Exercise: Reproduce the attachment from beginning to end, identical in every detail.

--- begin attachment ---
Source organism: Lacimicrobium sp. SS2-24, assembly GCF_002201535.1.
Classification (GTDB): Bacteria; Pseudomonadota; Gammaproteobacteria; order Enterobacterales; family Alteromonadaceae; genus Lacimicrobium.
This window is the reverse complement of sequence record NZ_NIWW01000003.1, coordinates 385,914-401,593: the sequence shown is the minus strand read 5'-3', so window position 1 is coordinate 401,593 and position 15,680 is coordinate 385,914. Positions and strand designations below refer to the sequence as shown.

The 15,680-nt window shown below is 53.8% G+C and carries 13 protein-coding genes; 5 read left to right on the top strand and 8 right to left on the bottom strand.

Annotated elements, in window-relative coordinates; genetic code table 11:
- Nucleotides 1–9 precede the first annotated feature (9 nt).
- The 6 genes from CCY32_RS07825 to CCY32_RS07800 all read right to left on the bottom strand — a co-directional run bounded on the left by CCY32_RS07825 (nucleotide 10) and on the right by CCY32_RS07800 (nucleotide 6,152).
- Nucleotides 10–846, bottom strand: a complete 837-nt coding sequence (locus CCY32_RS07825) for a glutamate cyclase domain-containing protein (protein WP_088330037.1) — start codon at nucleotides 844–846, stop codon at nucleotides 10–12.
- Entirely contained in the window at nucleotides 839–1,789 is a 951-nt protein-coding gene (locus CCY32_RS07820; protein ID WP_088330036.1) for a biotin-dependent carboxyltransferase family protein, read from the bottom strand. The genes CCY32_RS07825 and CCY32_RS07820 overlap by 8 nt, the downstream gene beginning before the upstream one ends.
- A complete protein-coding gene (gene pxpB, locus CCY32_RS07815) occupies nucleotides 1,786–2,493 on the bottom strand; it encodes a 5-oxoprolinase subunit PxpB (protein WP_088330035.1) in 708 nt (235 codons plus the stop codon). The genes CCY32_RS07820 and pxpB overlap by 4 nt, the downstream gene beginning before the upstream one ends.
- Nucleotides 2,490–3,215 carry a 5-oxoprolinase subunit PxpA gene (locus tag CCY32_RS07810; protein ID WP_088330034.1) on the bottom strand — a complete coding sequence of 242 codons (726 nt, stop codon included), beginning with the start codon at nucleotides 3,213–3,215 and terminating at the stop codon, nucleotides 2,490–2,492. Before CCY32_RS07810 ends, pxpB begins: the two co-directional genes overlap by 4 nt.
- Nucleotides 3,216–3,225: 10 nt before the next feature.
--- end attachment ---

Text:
Source organism: Lacimicrobium sp. SS2-24, assembly GCF_002201535.1.
Classification (GTDB): Bacteria; Pseudomonadota; Gammaproteobacteria; order Enterobacterales; family Alteromonadaceae; genus Lacimicrobium.
This window is the reverse complement of sequence record NZ_NIWW01000003.1, coordinates 385,914-401,593: the sequence shown is the minus strand read 5'-3', so window position 1 is coordinate 401,593 and position 15,680 is coordinate 385,914. Positions and strand designations below refer to the sequence as shown.

The 15,680-nt window shown below is 53.8% G+C and carries 13 protein-coding genes; 5 read left to right on the top strand and 8 right to left on the bottom strand.

Annotated elements, in window-relative coordinates; genetic code table 11:
- Nucleotides 1–9 precede the first annotated feature (9 nt).
- The 6 genes from CCY32_RS07825 to CCY32_RS07800 all read right to left on the bottom strand — a co-directional run bounded on the left by CCY32_RS07825 (nucleotide 10) and on the right by CCY32_RS07800 (nucleotide 6,152).
- Nucleotides 10–846, bottom strand: a complete 837-nt coding sequence (locus CCY32_RS07825) for a glutamate cyclase domain-containing protein (protein WP_088330037.1) — start codon at nucleotides 844–846, stop codon at nucleotides 10–12.
- Entirely contained in the window at nucleotides 839–1,789 is a 951-nt protein-coding gene (locus CCY32_RS07820; protein ID WP_088330036.1) for a biotin-dependent carboxyltransferase family protein, read from the bottom strand. The genes CCY32_RS07825 and CCY32_RS07820 overlap by 8 nt, the downstream gene beginning before the upstream one ends.
- A complete protein-coding gene (gene pxpB, locus CCY32_RS07815) occupies nucleotides 1,786–2,493 on the bottom strand; it encodes a 5-oxoprolinase subunit PxpB (protein WP_088330035.1) in 708 nt (235 codons plus the stop codon). The genes CCY32_RS07820 and pxpB overlap by 4 nt, the downstream gene beginning before the upstream one ends.
- Nucleotides 2,490–3,215 carry a 5-oxoprolinase subunit PxpA gene (locus tag CCY32_RS07810; protein ID WP_088330034.1) on the bottom strand — a complete coding sequence of 242 codons (726 nt, stop codon included), beginning with the start codon at nucleotides 3,213–3,215 and terminating at the stop codon, nucleotides 2,490–2,492. Before CCY32_RS07810 ends, pxpB begins: the two co-directional genes overlap by 4 nt.
- Nucleotides 3,216–3,225: 10 nt before the next feature.